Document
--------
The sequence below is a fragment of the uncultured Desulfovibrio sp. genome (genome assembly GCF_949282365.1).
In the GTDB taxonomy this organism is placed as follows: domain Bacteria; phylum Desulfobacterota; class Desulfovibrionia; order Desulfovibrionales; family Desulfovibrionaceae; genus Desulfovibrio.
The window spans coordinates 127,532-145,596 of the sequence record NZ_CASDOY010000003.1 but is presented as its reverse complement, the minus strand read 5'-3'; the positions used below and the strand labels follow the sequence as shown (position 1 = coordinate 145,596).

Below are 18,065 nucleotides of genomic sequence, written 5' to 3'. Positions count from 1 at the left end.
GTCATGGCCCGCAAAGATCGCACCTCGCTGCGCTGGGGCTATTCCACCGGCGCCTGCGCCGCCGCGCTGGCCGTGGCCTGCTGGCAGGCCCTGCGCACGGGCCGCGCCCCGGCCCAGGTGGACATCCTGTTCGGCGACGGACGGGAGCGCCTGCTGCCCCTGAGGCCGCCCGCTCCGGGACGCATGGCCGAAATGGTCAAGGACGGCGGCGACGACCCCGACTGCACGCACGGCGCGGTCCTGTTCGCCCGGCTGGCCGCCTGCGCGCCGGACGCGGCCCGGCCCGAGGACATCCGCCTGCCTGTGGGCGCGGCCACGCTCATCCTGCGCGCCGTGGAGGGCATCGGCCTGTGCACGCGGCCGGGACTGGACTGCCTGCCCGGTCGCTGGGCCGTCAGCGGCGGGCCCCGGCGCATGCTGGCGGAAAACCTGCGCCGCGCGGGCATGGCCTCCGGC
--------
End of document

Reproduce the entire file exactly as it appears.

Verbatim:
The sequence below is a fragment of the uncultured Desulfovibrio sp. genome (genome assembly GCF_949282365.1).
In the GTDB taxonomy this organism is placed as follows: domain Bacteria; phylum Desulfobacterota; class Desulfovibrionia; order Desulfovibrionales; family Desulfovibrionaceae; genus Desulfovibrio.
The window spans coordinates 127,532-145,596 of the sequence record NZ_CASDOY010000003.1 but is presented as its reverse complement, the minus strand read 5'-3'; the positions used below and the strand labels follow the sequence as shown (position 1 = coordinate 145,596).

Below are 18,065 nucleotides of genomic sequence, written 5' to 3'. Positions count from 1 at the left end.
GTCATGGCCCGCAAAGATCGCACCTCGCTGCGCTGGGGCTATTCCACCGGCGCCTGCGCCGCCGCGCTGGCCGTGGCCTGCTGGCAGGCCCTGCGCACGGGCCGCGCCCCGGCCCAGGTGGACATCCTGTTCGGCGACGGACGGGAGCGCCTGCTGCCCCTGAGGCCGCCCGCTCCGGGACGCATGGCCGAAATGGTCAAGGACGGCGGCGACGACCCCGACTGCACGCACGGCGCGGTCCTGTTCGCCCGGCTGGCCGCCTGCGCGCCGGACGCGGCCCGGCCCGAGGACATCCGCCTGCCTGTGGGCGCGGCCACGCTCATCCTGCGCGCCGTGGAGGGCATCGGCCTGTGCACGCGGCCGGGACTGGACTGCCTGCCCGGTCGCTGGGCCGTCAGCGGCGGGCCCCGGCGCATGCTGGCGGAAAACCTGCGCCGCGCGGGCATGGCCTCCGGC